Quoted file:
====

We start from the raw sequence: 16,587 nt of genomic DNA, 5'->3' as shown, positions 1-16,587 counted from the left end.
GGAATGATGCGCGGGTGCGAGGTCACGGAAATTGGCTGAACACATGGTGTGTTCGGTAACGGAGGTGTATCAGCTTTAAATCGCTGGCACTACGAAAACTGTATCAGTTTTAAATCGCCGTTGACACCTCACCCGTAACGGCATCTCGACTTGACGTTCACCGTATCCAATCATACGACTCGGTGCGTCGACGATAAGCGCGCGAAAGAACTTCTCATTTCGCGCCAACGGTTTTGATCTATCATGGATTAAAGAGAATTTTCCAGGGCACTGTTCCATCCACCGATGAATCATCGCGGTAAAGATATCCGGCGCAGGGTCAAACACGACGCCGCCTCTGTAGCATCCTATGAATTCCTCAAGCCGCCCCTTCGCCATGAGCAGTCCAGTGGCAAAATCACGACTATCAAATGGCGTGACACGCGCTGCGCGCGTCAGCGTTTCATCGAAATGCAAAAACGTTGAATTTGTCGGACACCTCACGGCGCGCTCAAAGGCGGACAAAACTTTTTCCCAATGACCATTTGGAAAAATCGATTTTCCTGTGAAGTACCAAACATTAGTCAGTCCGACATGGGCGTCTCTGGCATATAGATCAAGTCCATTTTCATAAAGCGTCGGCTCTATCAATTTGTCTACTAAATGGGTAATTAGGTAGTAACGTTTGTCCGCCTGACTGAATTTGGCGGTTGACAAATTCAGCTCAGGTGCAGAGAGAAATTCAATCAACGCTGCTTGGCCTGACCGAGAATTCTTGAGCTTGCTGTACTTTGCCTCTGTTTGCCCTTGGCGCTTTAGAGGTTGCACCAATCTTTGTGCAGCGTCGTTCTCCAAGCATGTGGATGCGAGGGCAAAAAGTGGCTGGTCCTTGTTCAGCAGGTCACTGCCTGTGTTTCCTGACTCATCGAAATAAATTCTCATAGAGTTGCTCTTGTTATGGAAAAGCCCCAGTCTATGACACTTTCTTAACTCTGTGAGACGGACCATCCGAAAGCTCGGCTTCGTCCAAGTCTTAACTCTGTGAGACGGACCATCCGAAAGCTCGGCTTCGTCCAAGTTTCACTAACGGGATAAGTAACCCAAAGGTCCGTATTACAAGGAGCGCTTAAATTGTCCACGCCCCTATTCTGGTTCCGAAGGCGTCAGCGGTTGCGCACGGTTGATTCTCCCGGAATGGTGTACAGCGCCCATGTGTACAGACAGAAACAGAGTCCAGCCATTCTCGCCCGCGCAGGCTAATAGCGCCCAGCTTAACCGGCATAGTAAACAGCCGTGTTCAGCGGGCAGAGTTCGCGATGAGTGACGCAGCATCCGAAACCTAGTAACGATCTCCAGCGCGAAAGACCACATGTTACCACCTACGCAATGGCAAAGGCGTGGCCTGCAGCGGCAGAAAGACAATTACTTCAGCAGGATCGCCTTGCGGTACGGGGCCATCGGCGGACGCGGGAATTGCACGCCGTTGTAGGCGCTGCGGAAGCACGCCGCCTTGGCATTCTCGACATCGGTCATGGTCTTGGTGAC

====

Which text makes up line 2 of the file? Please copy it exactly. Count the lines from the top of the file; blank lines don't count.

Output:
GGAATGATGCGCGGGTGCGAGGTCACGGAAATTGGCTGAACACATGGTGTGTTCGGTAACGGAGGTGTATCAGCTTTAAATCGCTGGCACTACGAAAACTGTATCAGTTTTAAATCGCCGTTGACACCTCACCCGTAACGGCATCTCGACTTGACGTTCACCGTATCCAATCATACGACTCGGTGCGTCGACGATAAGCGCGCGAAAGAACTTCTCATTTCGCGCCAACGGTTTTGATCTATCATGGATTAAAGAGAATTTTCCAGGGCACTGTTCCATCCACCGATGAATCATCGCGGTAAAGATATCCGGCGCAGGGTCAAACACGACGCCGCCTCTGTAGCATCCTATGAATTCCTCAAGCCGCCCCTTCGCCATGAGCAGTCCAGTGGCAAAATCACGACTATCAAATGGCGTGACACGCGCTGCGCGCGTCAGCGTTTCATCGAAATGCAAAAACGTTGAATTTGTCGGACACCTCACGGCGCGCTCAAAGGCGGACAAAACTTTTTCCCAATGACCATTTGGAAAAATCGATTTTCCTGTGAAGTACCAAACATTAGTCAGTCCGACATGGGCGTCTCTGGCATATAGATCAAGTCCATTTTCATAAAGCGTCGGCTCTATCAATTTGTCTACTAAATGGGTAATTAGGTAGTAACGTTTGTCCGCCTGACTGAATTTGGCGGTTGACAAATTCAGCTCAGGTGCAGAGAGAAATTCAATCAACGCTGCTTGGCCTGACCGAGAATTCTTGAGCTTGCTGTACTTTGCCTCTGTTTGCCCTTGGCGCTTTAGAGGTTGCACCAATCTTTGTGCAGCGTCGTTCTCCAAGCATGTGGATGCGAGGGCAAAAAGTGGCTGGTCCTTGTTCAGCAGGTCACTGCCTGTGTTTCCTGACTCATCGAAATAAATTCTCATAGAGTTGCTCTTGTTATGGAAAAGCCCCAGTCTATGACACTTTCTTAACTCTGTGAGACGGACCATCCGAAAGCTCGGCTTCGTCCAAGTCTTAACTCTGTGAGACGGACCATCCGAAAGCTCGGCTTCGTCCAAGTTTCACTAACGGGATAAGTAACCCAAAGGTCCGTATTACAAGGAGCGCTTAAATTGTCCACGCCCCTATTCTGGTTCCGAAGGCGTCAGCGGTTGCGCACGGTTGATTCTCCCGGAATGGTGTACAGCGCCCATGTGTACAGACAGAAACAGAGTCCAGCCATTCTCGCCCGCGCAGGCTAATAGCGCCCAGCTTAACCGGCATAGTAAACAGCCGTGTTCAGCGGGCAGAGTTCGCGATGAGTGACGCAGCATCCGAAACCTAGTAACGATCTCCAGCGCGAAAGACCACATGTTACCACCTACGCAATGGCAAAGGCGTGGCCTGCAGCGGCAGAAAGACAATTACTTCAGCAGGATCGCCTTGCGGTACGGGGCCATCGGCGGACGCGGGAATTGCACGCCGTTGTAGGCGCTGCGGAAGCACGCCGCCTTGGCATTCTCGACATCGGTCATGGTCTTGGTGAC